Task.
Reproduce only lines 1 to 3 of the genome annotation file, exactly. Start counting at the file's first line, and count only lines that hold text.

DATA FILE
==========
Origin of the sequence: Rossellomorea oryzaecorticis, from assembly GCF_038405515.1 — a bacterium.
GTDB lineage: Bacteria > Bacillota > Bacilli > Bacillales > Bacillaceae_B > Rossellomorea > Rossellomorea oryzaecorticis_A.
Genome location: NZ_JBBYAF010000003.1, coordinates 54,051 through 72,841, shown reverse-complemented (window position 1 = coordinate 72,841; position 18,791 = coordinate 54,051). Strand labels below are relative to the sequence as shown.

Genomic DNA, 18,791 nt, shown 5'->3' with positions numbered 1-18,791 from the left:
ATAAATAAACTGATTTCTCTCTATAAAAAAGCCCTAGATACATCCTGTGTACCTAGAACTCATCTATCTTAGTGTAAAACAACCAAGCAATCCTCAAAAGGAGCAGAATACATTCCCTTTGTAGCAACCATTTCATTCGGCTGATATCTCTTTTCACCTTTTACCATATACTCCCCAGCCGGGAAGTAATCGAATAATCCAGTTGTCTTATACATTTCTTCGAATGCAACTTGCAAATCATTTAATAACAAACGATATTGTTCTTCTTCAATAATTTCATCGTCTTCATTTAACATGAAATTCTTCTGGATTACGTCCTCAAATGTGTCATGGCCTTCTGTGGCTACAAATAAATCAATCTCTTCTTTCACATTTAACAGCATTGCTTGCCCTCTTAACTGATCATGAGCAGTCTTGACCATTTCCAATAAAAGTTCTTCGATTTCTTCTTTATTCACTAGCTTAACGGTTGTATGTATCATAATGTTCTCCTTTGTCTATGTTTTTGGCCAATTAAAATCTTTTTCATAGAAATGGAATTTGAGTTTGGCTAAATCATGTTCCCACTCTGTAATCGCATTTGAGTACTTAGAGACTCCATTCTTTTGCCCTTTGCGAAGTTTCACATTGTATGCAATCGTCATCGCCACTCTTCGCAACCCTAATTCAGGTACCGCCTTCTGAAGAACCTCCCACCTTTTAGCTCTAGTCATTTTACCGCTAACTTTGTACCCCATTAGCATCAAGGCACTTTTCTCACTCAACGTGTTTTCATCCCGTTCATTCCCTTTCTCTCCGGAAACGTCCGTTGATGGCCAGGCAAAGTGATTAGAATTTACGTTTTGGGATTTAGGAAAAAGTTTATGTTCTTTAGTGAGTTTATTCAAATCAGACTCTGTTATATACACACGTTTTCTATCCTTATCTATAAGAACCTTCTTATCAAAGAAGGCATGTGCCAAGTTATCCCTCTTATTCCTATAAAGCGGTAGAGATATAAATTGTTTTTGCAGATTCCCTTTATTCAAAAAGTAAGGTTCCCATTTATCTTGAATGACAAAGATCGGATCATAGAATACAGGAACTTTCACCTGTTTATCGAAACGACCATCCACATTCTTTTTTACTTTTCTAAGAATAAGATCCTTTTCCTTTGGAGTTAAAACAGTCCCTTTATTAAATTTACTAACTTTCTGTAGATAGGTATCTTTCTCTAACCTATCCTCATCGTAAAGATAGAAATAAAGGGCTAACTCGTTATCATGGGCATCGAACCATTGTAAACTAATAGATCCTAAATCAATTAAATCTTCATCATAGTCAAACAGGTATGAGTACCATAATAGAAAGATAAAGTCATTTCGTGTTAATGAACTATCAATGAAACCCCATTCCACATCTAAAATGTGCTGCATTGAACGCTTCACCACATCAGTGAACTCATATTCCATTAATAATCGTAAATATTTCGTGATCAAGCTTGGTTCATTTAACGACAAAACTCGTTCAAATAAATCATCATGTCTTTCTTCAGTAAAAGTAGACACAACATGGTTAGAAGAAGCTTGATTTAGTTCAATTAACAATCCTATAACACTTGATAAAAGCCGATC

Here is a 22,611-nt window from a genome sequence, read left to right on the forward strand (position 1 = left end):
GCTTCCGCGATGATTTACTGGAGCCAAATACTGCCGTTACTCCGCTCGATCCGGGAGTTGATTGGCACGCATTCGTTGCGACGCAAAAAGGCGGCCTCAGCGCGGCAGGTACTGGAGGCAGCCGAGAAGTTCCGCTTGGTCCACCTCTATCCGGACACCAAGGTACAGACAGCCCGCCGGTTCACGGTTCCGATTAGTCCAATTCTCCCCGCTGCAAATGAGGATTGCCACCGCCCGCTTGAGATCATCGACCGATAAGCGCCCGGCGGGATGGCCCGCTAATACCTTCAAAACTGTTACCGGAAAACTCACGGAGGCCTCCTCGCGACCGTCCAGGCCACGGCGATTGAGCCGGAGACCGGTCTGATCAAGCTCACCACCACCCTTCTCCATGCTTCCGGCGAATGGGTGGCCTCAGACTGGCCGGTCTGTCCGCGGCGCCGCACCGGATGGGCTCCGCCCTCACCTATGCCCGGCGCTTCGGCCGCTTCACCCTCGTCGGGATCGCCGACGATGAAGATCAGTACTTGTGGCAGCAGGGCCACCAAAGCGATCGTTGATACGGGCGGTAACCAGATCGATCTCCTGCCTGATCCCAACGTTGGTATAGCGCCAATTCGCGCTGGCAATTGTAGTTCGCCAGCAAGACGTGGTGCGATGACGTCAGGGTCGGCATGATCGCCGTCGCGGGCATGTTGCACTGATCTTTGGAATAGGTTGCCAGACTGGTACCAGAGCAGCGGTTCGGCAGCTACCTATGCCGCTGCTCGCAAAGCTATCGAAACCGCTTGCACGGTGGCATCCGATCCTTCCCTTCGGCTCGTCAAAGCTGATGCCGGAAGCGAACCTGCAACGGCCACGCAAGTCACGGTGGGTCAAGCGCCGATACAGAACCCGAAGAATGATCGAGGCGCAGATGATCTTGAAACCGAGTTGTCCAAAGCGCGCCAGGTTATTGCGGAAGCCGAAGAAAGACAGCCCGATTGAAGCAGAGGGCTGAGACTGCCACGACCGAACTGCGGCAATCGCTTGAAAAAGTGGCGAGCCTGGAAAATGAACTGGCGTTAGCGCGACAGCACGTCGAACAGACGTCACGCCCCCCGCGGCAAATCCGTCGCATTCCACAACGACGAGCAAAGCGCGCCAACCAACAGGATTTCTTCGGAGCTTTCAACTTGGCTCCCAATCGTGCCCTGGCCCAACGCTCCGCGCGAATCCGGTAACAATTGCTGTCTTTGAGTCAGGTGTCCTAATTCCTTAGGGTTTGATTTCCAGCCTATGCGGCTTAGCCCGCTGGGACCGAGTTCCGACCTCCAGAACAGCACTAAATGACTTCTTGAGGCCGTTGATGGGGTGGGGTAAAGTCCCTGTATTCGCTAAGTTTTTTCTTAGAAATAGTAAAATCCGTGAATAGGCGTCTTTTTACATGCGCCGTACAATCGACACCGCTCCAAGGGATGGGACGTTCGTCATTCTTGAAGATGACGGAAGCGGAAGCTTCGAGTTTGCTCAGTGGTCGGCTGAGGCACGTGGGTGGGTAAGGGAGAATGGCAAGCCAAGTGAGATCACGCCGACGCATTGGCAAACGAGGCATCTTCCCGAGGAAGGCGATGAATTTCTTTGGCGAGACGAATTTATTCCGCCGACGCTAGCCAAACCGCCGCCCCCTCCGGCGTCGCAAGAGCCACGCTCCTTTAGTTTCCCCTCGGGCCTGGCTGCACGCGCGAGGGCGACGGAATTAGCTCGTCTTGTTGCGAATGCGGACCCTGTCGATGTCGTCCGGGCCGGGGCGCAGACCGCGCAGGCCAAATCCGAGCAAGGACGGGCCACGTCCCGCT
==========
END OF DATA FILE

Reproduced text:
Origin of the sequence: Rossellomorea oryzaecorticis, from assembly GCF_038405515.1 — a bacterium.
GTDB lineage: Bacteria > Bacillota > Bacilli > Bacillales > Bacillaceae_B > Rossellomorea > Rossellomorea oryzaecorticis_A.
Genome location: NZ_JBBYAF010000003.1, coordinates 54,051 through 72,841, shown reverse-complemented (window position 1 = coordinate 72,841; position 18,791 = coordinate 54,051). Strand labels below are relative to the sequence as shown.